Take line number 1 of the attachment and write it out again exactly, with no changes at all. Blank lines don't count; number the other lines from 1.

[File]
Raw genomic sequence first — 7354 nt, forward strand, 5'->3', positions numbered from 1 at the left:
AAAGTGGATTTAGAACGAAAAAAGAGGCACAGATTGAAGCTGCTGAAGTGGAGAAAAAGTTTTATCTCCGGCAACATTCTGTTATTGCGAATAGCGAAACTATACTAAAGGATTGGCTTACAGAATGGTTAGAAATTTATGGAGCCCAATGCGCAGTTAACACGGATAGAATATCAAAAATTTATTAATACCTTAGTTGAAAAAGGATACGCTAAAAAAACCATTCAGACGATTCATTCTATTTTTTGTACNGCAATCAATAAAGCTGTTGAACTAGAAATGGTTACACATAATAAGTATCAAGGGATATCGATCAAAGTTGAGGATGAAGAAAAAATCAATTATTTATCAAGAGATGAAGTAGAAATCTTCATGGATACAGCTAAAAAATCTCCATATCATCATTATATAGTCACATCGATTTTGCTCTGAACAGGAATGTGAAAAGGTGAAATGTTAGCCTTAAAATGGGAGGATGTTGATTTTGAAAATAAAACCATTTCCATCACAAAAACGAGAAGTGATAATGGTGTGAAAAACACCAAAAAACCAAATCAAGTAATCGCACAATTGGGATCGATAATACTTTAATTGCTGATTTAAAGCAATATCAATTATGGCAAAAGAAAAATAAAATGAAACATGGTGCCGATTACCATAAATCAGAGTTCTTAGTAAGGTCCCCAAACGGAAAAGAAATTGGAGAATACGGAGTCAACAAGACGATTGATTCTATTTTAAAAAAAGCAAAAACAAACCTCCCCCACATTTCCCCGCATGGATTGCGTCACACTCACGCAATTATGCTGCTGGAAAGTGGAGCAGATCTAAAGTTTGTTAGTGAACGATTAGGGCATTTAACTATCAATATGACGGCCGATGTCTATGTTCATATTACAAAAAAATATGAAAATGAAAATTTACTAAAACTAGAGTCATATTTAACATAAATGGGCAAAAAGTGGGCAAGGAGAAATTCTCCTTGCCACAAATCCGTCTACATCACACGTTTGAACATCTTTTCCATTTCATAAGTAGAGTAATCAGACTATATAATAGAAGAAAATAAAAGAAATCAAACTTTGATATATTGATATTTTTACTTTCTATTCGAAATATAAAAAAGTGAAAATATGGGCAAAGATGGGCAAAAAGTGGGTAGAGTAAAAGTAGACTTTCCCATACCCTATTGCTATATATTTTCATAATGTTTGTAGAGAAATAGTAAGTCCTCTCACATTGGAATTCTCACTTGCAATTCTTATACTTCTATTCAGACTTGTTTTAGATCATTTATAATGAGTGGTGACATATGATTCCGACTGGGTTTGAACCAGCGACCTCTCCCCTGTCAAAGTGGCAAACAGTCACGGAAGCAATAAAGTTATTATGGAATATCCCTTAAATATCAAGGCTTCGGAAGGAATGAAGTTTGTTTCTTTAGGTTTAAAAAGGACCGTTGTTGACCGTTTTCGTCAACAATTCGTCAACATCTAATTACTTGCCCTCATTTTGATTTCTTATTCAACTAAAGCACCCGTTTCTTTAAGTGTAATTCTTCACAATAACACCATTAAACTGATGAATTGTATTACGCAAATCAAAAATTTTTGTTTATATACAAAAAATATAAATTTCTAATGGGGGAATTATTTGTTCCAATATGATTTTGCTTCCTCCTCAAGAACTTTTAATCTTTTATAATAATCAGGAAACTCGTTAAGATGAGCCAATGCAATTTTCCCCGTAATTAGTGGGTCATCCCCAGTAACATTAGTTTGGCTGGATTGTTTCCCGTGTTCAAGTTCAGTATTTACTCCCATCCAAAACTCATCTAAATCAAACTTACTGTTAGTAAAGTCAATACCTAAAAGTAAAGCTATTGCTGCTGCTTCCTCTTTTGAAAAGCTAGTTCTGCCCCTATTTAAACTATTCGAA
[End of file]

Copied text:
Raw genomic sequence first — 7354 nt, forward strand, 5'->3', positions numbered from 1 at the left: